Tuesday, August 20, 8 p.m.
Rozz-Tox, 2108 Third Avenue, Rock Island IL
Minneapolis-based ambient/electronic vocal-loop project The Nunnery lands at Rozz-Tox on August 20 with Midwest support from Peoria’s Moon Ruin and Moline’s Pollinators.
Loosely following in the wake of a generation of electronic and drone-flecked ambient vocal projects such as Grouper, Julianna Barwick, and more recently Kaitlyn Aurelia-Smith, Minneapolis’s Sarah Elstran makes music under the name The Nunnery that bridges the gap between bright-eyed pop composition and hands-on-gear live layering of voice. Her 2017 full-length Fire Dove tethers her songwriting template pretty closely to the realm of whispered vocal missives and spectral effects processing. Tracks such as album opener “Begin” build over a looped bedrock of her beautiful wordless vocalizations and trails of reverb, before she introduces more legible lead lines into the mix. As the trope of the one-woman-band becomes more deeply set into the musical landscape, The Nunnery sets herself apart by way of her hyper-expressive delivery and her ear for distinctive melody. Her tracks never feel like they carry any dead weight, as their narratives spread out in sinuous forms that don’t choose to foreground one layer of her production. Her vocal chops give us the kind of detail and wide, multi-octave range that we might come to expect from a marquee pop star, while her production decisions continually keep us guessing as to what rabbit holes her tracks might fall into next.
Her newest album We Are the Stars, released in the middle of 2019, takes a step forward in her catalog by introducing a heavy focus on percussive beats and chopped, almost glitched vocal textures. Opting for a production style that seems more closely allied to Björk’s beautiful and underrated album Medúlla than to any more conventional pop offering, the album’s tracks utilize staccato vocal formants and bursts of onomatopoetic syllables as building blocks for rhythms. Instead of coming off as a cheesy exercise in beatboxing, the individual chopped elements that populate these tracks maintain a degree of high production value and rhythmic complexity. Highlight “Take a Walk” comes off like a baroque vocal round pumped through a modern digital audio interface, as a gorgeous, floaty lead weaves between electronic percussion and strategically deployed background vocals. Album opener and title track “We Are The Stars” blasts Elstran’s voice into digital fragments that lay out over a standing electronic drone and form a chord progression for her to sonically dance over. Elsewhere, on the holy album closer “Night Dream Cloud,” she lets her voice in all its billowing layers come to constitute the entire mix aside from a few bass notes and blipping synth figures. Here we get a front-row seat to the pyrotechnics her voice is capable of, as her melodies seem to rise out of nothingness and fall back just as quickly in elegant arcs of activity.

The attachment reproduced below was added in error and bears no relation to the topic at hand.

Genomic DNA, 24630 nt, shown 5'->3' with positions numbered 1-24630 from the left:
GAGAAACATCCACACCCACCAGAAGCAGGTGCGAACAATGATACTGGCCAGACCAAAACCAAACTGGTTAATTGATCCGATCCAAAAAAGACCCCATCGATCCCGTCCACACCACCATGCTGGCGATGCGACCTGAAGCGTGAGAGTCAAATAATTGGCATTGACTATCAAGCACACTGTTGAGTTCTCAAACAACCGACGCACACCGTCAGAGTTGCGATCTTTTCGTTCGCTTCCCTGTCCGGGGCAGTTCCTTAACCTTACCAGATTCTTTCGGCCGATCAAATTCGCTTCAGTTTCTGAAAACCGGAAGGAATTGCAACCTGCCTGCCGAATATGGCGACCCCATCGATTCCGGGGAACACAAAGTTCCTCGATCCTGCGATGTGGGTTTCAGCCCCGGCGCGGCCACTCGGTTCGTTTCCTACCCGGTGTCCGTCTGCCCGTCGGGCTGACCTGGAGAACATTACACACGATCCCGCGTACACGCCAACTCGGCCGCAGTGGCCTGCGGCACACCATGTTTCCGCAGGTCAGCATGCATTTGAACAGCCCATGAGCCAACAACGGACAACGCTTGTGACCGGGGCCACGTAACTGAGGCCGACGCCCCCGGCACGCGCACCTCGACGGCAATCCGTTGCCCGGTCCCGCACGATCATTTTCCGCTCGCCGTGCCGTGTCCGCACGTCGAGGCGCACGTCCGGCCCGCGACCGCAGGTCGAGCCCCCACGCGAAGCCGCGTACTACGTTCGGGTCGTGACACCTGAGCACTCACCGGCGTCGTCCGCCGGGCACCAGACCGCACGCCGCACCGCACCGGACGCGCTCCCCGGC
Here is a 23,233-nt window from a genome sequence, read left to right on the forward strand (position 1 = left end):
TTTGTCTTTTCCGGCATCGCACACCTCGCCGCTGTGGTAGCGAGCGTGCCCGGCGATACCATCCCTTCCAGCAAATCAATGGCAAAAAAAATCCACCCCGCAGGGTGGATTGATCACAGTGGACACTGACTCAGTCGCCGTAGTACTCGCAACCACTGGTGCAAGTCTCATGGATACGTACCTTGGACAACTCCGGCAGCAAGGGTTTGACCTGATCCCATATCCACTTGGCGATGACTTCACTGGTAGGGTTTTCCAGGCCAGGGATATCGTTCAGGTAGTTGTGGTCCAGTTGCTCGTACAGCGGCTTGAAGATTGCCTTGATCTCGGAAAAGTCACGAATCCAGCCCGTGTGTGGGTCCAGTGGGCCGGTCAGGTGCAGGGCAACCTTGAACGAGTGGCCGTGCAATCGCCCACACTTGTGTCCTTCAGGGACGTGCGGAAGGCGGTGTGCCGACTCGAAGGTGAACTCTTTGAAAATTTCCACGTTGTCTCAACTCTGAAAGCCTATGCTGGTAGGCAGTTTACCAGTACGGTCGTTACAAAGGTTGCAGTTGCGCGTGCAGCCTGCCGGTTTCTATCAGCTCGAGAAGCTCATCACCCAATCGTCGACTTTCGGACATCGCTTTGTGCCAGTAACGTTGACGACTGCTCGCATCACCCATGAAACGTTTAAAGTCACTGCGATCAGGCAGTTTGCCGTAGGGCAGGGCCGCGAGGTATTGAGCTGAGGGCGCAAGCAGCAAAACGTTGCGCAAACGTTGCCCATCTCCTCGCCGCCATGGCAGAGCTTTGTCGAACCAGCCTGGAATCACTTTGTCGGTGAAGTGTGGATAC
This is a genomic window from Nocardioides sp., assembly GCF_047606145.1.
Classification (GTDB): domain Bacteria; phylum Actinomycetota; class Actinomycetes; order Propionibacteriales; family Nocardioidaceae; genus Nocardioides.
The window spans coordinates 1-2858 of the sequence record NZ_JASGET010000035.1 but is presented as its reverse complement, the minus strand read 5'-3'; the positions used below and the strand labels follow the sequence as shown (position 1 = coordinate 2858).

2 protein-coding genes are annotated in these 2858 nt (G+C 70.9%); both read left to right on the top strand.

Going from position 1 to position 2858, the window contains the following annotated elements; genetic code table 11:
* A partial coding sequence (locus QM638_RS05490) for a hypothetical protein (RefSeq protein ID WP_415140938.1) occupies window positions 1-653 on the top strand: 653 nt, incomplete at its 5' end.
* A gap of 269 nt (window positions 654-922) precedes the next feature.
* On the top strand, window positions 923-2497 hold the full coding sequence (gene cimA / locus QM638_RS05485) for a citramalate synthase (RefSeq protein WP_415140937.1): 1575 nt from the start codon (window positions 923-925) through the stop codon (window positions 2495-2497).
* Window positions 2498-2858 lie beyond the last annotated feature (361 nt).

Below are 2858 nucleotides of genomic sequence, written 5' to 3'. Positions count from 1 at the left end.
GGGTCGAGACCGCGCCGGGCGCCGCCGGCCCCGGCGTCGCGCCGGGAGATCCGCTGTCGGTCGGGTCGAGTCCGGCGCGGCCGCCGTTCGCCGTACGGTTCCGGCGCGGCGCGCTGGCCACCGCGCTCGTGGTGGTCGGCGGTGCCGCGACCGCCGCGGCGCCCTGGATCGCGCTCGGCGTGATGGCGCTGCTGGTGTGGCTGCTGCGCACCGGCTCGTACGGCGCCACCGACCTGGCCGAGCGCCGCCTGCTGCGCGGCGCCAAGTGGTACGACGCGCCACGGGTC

Opener Jared Bartman, a.k.a. Moon Ruin, has visited the Rozz-Tox stage before, and his strain of kinetic, vocal-heavy synth pop fits the bill perfectly with The Nunnery. Sounding something like Violator-era Depeche Mode, when the band's production values caught up with what we consider more modern synth tones, his tracks evolve into increasingly knotty narratives of squelchy bass, dreamy upper register arpeggios, and skittering percussion patterns. Like The Nunnery, you might question whether this music would stand on its own without the vocal element, but when it hits, any doubt as to how fully formed these tracks are instantly fade away. To top it off, Bartman isn’t afraid to add totally left-field elements to his productions, like the sizzling, electronically processed guitar lines and brass bursts on “Tarmac,” from his 2018 album Slow Down Ego.
Moline-based bedroom pop/rock project Pollinators rounds off the bill. The brainchild of singer/multi-instrumentalist Tom Teslik, Pollinators’ releases to date number the 2016 EP Self Address Envelope and a couple loosie singles since then. Most recent export ”Don’t Put Me Down” shows off Teslik’s ear for a good hook, and presents a kind of post-doo-wop, post-Weezer songwriting style dotted with quickly shifting chord progressions and escalating, distorted guitar lines. “Used to Without You,” from early 2019, trades in a little sliver of high production value for a nice, lo-fi grit, coming off like some slightly more melodic Guided By Voices B-side, or an outtake from The Bends-era Radiohead. The six-minute track shifts through hazy guitar solos and expanses of lead cello before sparking up into sizzled double-tracked guitar leads that call back to the bone-dry, seminal country-rock output of Crazy Horse.
The Nunnery plays Rozz-Tox on August 20 with opening sets by Moon Ruin and Pollinators, admission is a sliding scale of $5-10, and more information is available by calling (309)200-0978 or visiting RozzTox.com.